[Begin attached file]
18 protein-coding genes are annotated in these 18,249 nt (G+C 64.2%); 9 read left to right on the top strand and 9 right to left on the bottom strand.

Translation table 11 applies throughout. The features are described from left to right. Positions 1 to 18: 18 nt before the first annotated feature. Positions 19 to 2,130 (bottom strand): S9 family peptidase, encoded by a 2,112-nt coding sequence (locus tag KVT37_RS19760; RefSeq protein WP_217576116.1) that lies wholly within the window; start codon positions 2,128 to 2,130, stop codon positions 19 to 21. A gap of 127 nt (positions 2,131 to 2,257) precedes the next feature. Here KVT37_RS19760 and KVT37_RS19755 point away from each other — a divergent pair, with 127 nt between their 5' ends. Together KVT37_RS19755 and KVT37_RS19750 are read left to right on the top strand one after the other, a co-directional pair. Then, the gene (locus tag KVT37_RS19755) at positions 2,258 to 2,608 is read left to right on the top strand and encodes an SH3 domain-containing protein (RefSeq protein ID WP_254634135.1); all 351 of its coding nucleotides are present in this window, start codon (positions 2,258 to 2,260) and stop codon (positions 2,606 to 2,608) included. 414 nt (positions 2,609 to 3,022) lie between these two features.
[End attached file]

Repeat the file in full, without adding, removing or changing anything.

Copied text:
18 protein-coding genes are annotated in these 18,249 nt (G+C 64.2%); 9 read left to right on the top strand and 9 right to left on the bottom strand.

Translation table 11 applies throughout. The features are described from left to right. Positions 1 to 18: 18 nt before the first annotated feature. Positions 19 to 2,130 (bottom strand): S9 family peptidase, encoded by a 2,112-nt coding sequence (locus tag KVT37_RS19760; RefSeq protein WP_217576116.1) that lies wholly within the window; start codon positions 2,128 to 2,130, stop codon positions 19 to 21. A gap of 127 nt (positions 2,131 to 2,257) precedes the next feature. Here KVT37_RS19760 and KVT37_RS19755 point away from each other — a divergent pair, with 127 nt between their 5' ends. Together KVT37_RS19755 and KVT37_RS19750 are read left to right on the top strand one after the other, a co-directional pair. Then, the gene (locus tag KVT37_RS19755) at positions 2,258 to 2,608 is read left to right on the top strand and encodes an SH3 domain-containing protein (RefSeq protein ID WP_254634135.1); all 351 of its coding nucleotides are present in this window, start codon (positions 2,258 to 2,260) and stop codon (positions 2,606 to 2,608) included. 414 nt (positions 2,609 to 3,022) lie between these two features.